Given our thematic interest in marriage and money, however, you may want to focus on some of the topics we have canvassed in class and analyze their representation in the novels. For example, drawing on Kristina Straub’s point that the representation of Mrs. Mirvan’s unhappy marriage offers a dramatic contrast to the happy-ever-after ending of Evelina, you might want to demonstrate how negative depictions of marriage in the novel undermine the fantasy of marrying prince charming. Or, you might want to analyze Defoe’s catalogues of goods and money in Roxana to demonstrate that financial security ultimately plays a more important role than romantic love in that heroine’s denouement.

    You need to choose a topic and create a thesis, which is a point or conclusion drawn from analysis of textual evidence. You need to provide an interpretation, not simply a summary of the material. Recall the elements of critical thinking:

      Representation: you represent the story/poem/play to the reader through paraphrase, summary and/or quotation
      Interpretation: you say what you think it is about/what it means (the significance)
      Analysis: you explain the significance through attention to the writer’s craft (conventions of style, language, genre, culture)
        Inference: you draw conclusions about the significance based on the textual evidence
        Evaluation: you assess the success of the writer’s craft/significance (how well does the artist/text achieve the effect / how important is the artist’s/text’s achievement)

    NOTE: For this assignment, no outside research is required or desired. You should demonstrate your ability to understand the literature and the conventions of the novel we have discussed in class.

    Minidraft:

    For March 22 you should have the following:

  • A statement of your topic (i.e. bad marriages in Evelina; coercive parents in Tom Jones; criticism of women’s role in marriage in Roxana)
  • Identification of several textual examples to examine in the paper.
  • Statement of the literary techniques to be analyzed: i. e. plotting of specific episodes; the language of characterization; things left unsaid; compared and contrasting scenes, characters, resolutions; conclusions; etc.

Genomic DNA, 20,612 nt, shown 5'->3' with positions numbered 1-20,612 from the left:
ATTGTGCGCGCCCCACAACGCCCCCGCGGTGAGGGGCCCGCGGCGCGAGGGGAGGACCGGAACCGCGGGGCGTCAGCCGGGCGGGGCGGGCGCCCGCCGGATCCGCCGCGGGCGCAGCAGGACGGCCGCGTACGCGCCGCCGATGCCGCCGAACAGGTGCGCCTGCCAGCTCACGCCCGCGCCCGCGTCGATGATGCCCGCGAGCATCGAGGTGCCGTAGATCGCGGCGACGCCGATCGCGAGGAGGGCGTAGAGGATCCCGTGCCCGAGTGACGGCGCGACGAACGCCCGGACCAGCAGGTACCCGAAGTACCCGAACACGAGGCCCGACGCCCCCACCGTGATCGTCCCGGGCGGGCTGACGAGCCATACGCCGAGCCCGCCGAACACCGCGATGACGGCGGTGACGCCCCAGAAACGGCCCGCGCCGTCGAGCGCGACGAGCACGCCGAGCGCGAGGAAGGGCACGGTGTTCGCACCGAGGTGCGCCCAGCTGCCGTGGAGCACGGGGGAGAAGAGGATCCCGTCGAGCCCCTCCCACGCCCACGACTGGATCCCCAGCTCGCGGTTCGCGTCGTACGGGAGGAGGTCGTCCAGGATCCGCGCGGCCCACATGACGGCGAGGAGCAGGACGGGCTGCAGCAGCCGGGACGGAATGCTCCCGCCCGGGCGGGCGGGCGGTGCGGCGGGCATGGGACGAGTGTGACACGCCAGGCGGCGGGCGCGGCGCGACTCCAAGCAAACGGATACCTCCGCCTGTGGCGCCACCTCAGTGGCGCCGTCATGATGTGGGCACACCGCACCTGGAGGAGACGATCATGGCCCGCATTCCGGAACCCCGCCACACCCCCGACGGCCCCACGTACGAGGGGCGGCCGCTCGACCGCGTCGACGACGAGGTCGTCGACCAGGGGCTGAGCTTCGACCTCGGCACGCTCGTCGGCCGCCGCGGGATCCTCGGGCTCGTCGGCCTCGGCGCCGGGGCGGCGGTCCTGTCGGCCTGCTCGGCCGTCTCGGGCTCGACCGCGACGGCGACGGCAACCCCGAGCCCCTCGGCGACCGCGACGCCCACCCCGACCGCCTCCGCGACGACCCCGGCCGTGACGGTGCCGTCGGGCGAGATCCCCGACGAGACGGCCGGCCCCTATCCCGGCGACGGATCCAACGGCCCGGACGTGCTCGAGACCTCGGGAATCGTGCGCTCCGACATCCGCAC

• A statement of your thesis or argument.
  • A draft of a paragraph from the paper.

    Final paper

    Observe rules and guidelines for formal writing (see above), including parenthetical citation of textual examples.

    Include introduction, strong transitions and a conclusion that emphasizes the significance of what you have written.

    Attach the draft with my comments to the final paper.

    The paper should follow standard formatting rules (see above) and guidelines and NOT EXCEED seven pages.

    It is due by class time on April 12.

    Final Exam:

    This will be a standard final; it is cumulative (i.e. it covers the entire semester), and it will be essay format.


    Related Sites

  • VoS English Literature: English Literature Page A highly organized and extensive collection of web sources for literature; with search engine.

  • Eighteenth-Century Resources: Extensive collection of sites and text-databases related to all aspects of the eighteenth century; with search engine.

  • Eighteenth-century Novel Research Guide Maintained by Beth Jane Toren of University of Virginia, this site contains annotated bibliographies of reference works and bibliographies related to the eighteenth-century novel. It is UVA library users, but it still can provide useful information and links.

  • Jane Austen Info Page This is starting place for all Jane Austen internet searches. 

  • Victorian Web: Extensive website of information on literature, history, art, religions and politics of the Victorian Age, originally created by Prof. George P. Landow of Brown University; this is highly reliable.

  • W. M. Thackeray Website from Victorian Web. Excellent resource on biography, background, literary criticism, etc.
  • ALSO SEE WEBSITES CREATED BY STUDENTS FROM 1996:

    Paisley Mason: Niceties and Courtesies
    Description of manners customs and titles in nineteenth-century Britain, specifically related to Jane Austen, with links to various useful literary sites.

    Molli Gamelin: Going Postal with Jane Austen
    The purpose of this web site is both to show readers how letters were delivered to Austen's characters as well as reveal other points of interest on the postal system that so many Austen characters relied on.

    Students may contact me at any time by email: runge@cas.usf.edu